Google’s motto might be “do no evil” but this week’s decision to discontinue its policy of redirecting Web traffic in mainland China to its Hong Kong site to bypass the country’s penchant for censoring content smacks more of a different motto: “Show us the money.”
As Datamation reports, Google’s commercial license is up for renewal Wednesday and without it, Google would go dark in the world’s most populous and economically intriguing nation. So Google’s backed off from the hard-line stance it took earlier this year following a number of high-profile hacking incidents originating in China targeted it and other prominent U.S. companies.
Now, Google is phasing out the automatic redirect, which came under sharp criticism from Chinese officials at the time it was implemented and ultimately proved untenable for Google to continue operating with an Internet Content Provider license on the mainland, the company said.
Instead, Google has set up a landing page on Google.cn that links to the Hong Kong site, offering Chinese users the full complement of Google’s online services while offering unfiltered, local content.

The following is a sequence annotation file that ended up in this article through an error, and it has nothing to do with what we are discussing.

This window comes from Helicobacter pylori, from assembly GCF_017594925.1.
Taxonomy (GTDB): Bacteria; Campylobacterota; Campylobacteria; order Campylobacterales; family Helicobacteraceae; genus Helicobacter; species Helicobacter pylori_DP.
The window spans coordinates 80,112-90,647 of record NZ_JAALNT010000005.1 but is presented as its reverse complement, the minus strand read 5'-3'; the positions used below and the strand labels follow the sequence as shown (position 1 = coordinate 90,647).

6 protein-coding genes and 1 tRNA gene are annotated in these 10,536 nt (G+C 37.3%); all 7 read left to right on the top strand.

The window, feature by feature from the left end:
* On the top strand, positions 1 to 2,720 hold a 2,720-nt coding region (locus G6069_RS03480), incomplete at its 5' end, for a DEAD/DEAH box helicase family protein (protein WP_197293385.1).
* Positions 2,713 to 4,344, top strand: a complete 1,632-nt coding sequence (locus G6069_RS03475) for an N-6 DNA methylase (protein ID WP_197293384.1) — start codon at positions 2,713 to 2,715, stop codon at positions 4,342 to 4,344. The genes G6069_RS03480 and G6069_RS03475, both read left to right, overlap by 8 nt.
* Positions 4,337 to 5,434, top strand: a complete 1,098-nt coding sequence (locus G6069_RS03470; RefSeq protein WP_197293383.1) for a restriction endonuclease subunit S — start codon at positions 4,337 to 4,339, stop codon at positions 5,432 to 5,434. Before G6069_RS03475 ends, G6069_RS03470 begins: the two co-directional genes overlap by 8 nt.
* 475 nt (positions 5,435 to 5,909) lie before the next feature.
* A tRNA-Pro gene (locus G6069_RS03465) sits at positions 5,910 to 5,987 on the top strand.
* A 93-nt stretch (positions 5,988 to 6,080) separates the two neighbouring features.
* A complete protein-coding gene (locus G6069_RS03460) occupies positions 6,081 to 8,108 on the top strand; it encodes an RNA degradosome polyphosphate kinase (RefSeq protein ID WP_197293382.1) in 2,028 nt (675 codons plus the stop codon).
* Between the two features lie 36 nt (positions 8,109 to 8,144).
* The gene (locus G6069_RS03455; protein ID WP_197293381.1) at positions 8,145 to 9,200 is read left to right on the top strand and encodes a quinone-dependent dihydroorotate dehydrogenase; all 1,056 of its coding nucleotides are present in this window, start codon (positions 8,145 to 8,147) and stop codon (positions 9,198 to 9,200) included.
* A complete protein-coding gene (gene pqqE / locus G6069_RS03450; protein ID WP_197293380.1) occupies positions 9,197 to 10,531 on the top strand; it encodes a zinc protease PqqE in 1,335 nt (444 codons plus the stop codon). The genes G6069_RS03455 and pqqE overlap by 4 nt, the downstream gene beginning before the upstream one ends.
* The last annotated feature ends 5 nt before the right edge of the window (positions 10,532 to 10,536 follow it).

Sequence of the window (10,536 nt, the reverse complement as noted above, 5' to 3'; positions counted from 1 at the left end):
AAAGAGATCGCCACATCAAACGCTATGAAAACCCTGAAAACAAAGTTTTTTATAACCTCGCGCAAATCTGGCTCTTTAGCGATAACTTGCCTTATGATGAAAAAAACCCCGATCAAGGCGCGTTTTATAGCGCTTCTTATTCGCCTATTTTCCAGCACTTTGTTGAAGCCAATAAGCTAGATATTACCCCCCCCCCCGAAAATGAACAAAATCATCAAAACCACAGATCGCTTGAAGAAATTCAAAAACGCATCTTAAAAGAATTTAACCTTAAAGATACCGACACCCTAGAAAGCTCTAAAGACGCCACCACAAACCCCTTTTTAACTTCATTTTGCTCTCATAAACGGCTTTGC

At risk of losing its commercial license to operate in China, Google is taking a step back from its tough stance against online censorship in that country.
The search giant announced late Monday that it will no longer automatically redirect Web users in mainland China to the Hong Kong version of its site where it operates beyond the scope of Chinese censorship laws.
“This redirect, which offers unfiltered search in simplified Chinese, has been working well for our users and for Google,” David Drummond, Google’s (NASDAQ: GOOG) chief legal officer, wrote in a blog post. “However, it’s clear from conversations we have had with Chinese government officials that they find the redirect unacceptable — and that if we continue redirecting users our Internet Content Provider license will not be renewed.”